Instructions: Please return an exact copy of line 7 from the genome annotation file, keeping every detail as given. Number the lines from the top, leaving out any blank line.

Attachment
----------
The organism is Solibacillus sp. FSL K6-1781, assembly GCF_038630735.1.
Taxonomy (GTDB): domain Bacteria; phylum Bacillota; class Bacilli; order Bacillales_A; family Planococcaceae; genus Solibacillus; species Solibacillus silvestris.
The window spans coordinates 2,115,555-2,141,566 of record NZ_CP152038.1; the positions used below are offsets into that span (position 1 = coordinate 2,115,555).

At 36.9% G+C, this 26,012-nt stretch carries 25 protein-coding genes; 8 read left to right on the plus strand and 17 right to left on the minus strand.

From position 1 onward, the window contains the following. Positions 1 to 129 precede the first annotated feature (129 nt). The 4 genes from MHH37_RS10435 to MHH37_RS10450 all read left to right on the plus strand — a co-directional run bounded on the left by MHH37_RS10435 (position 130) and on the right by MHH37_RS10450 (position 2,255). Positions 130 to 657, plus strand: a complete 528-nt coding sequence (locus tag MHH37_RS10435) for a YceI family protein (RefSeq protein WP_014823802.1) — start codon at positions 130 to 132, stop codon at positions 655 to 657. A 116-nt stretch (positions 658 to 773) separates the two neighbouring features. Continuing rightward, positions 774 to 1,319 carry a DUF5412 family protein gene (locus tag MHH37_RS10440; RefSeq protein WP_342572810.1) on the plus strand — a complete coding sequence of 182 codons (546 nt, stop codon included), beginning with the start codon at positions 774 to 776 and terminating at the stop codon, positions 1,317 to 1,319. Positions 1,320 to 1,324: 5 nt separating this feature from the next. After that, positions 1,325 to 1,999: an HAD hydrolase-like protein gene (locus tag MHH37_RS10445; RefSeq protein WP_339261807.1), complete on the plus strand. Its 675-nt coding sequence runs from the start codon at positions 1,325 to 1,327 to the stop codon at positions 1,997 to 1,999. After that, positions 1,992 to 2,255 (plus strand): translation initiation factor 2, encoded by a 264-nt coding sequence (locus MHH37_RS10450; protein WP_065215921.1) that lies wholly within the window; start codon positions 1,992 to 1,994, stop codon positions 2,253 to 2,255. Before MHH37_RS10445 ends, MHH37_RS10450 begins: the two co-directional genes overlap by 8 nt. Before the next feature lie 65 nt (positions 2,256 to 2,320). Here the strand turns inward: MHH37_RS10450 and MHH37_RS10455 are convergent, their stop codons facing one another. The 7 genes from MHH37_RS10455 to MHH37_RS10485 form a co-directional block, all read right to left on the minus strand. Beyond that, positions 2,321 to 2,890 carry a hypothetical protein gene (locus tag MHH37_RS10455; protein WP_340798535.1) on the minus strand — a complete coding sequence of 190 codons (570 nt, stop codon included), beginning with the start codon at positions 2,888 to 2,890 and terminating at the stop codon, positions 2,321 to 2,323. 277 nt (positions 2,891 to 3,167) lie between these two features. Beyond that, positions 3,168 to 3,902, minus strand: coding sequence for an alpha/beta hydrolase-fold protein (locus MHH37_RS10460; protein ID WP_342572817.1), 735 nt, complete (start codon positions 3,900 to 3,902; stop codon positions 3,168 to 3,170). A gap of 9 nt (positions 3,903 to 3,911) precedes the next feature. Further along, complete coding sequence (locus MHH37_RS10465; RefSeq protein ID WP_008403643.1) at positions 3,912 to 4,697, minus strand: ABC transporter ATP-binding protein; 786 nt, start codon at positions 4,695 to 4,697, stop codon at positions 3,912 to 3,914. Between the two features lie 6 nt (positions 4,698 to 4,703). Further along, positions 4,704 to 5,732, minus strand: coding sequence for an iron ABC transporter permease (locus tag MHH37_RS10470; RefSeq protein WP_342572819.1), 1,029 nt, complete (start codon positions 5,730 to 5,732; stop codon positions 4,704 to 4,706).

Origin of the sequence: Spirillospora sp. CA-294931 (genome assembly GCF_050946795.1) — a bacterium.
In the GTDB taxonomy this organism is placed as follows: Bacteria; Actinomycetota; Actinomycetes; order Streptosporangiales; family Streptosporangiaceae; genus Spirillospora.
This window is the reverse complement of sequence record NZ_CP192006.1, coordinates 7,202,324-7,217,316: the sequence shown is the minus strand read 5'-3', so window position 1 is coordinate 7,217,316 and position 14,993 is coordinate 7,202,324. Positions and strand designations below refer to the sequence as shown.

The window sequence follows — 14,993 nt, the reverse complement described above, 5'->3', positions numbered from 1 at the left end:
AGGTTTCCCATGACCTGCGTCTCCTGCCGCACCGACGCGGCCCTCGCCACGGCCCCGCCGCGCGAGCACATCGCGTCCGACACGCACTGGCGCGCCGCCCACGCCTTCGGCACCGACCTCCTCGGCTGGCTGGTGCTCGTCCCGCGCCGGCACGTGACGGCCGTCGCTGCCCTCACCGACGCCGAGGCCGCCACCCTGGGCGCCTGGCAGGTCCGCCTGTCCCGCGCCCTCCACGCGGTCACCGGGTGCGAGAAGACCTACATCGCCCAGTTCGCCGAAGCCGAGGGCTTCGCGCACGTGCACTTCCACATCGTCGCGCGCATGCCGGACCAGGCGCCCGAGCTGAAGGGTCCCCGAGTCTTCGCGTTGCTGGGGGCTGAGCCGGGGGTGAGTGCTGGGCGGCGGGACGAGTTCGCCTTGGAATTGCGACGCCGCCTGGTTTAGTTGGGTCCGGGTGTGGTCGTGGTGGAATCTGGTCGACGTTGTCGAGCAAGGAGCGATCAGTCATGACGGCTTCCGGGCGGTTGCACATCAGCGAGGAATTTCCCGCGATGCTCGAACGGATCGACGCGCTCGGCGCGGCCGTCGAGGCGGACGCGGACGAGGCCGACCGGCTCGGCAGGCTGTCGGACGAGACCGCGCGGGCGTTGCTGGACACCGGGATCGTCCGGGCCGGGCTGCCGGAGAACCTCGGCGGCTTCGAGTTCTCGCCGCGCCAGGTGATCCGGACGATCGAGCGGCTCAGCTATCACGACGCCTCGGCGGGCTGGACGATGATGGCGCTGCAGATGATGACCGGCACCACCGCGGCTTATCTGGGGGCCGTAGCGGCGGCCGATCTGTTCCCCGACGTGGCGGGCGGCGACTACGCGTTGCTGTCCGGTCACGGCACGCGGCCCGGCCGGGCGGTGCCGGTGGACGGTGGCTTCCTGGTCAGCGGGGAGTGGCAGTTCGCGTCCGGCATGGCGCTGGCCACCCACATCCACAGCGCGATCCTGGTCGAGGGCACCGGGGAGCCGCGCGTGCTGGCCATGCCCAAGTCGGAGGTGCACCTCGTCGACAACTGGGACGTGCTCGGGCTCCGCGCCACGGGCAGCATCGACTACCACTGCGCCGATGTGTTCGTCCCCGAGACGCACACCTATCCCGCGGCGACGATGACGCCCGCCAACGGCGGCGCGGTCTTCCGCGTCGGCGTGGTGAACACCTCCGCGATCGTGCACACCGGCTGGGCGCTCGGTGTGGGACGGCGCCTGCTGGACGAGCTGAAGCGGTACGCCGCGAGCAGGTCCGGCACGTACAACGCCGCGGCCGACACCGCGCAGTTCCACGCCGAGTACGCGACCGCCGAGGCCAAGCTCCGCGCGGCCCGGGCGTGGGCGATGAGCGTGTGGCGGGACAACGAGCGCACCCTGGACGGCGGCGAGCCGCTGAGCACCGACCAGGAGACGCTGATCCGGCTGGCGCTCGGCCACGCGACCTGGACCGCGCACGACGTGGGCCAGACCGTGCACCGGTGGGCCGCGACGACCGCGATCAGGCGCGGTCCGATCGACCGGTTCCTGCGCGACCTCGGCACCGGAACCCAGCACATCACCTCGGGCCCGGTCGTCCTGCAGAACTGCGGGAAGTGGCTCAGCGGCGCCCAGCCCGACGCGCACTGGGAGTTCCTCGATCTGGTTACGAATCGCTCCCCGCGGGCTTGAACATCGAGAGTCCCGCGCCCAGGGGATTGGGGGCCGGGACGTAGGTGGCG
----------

In the GTDB taxonomy this organism is placed as follows: Bacteria; Actinomycetota; Actinomycetes; order Streptosporangiales; family Streptosporangiaceae; genus Spirillospora.